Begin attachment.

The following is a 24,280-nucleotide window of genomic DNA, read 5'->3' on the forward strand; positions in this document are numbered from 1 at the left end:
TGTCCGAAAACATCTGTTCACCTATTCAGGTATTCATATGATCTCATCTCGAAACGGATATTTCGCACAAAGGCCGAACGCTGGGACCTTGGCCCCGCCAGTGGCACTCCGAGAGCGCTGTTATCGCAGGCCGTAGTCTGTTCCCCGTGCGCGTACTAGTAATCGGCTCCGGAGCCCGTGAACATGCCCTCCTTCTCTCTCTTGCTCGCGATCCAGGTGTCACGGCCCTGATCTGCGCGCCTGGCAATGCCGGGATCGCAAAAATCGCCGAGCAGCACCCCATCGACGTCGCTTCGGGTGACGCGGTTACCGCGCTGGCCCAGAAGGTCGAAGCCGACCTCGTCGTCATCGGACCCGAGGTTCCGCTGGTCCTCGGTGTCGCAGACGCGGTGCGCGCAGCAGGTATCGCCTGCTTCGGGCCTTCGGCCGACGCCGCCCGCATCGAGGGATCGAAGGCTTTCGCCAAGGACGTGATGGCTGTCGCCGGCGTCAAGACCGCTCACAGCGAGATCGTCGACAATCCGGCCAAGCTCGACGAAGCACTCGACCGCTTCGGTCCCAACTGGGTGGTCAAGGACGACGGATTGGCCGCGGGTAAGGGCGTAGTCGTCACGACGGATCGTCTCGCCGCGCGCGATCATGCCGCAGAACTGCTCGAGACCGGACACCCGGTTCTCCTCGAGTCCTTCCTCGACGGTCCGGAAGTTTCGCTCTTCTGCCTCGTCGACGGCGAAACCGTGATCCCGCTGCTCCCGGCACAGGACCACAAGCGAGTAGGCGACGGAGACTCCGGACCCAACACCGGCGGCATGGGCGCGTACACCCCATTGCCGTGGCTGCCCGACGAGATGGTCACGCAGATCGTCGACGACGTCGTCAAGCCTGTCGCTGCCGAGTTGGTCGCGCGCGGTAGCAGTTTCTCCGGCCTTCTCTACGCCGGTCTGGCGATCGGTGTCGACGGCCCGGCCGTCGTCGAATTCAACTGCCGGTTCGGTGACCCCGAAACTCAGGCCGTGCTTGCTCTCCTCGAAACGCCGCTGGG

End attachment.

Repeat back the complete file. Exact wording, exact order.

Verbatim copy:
The following is a 24,280-nucleotide window of genomic DNA, read 5'->3' on the forward strand; positions in this document are numbered from 1 at the left end:
TGTCCGAAAACATCTGTTCACCTATTCAGGTATTCATATGATCTCATCTCGAAACGGATATTTCGCACAAAGGCCGAACGCTGGGACCTTGGCCCCGCCAGTGGCACTCCGAGAGCGCTGTTATCGCAGGCCGTAGTCTGTTCCCCGTGCGCGTACTAGTAATCGGCTCCGGAGCCCGTGAACATGCCCTCCTTCTCTCTCTTGCTCGCGATCCAGGTGTCACGGCCCTGATCTGCGCGCCTGGCAATGCCGGGATCGCAAAAATCGCCGAGCAGCACCCCATCGACGTCGCTTCGGGTGACGCGGTTACCGCGCTGGCCCAGAAGGTCGAAGCCGACCTCGTCGTCATCGGACCCGAGGTTCCGCTGGTCCTCGGTGTCGCAGACGCGGTGCGCGCAGCAGGTATCGCCTGCTTCGGGCCTTCGGCCGACGCCGCCCGCATCGAGGGATCGAAGGCTTTCGCCAAGGACGTGATGGCTGTCGCCGGCGTCAAGACCGCTCACAGCGAGATCGTCGACAATCCGGCCAAGCTCGACGAAGCACTCGACCGCTTCGGTCCCAACTGGGTGGTCAAGGACGACGGATTGGCCGCGGGTAAGGGCGTAGTCGTCACGACGGATCGTCTCGCCGCGCGCGATCATGCCGCAGAACTGCTCGAGACCGGACACCCGGTTCTCCTCGAGTCCTTCCTCGACGGTCCGGAAGTTTCGCTCTTCTGCCTCGTCGACGGCGAAACCGTGATCCCGCTGCTCCCGGCACAGGACCACAAGCGAGTAGGCGACGGAGACTCCGGACCCAACACCGGCGGCATGGGCGCGTACACCCCATTGCCGTGGCTGCCCGACGAGATGGTCACGCAGATCGTCGACGACGTCGTCAAGCCTGTCGCTGCCGAGTTGGTCGCGCGCGGTAGCAGTTTCTCCGGCCTTCTCTACGCCGGTCTGGCGATCGGTGTCGACGGCCCGGCCGTCGTCGAATTCAACTGCCGGTTCGGTGACCCCGAAACTCAGGCCGTGCTTGCTCTCCTCGAAACGCCGCTGGG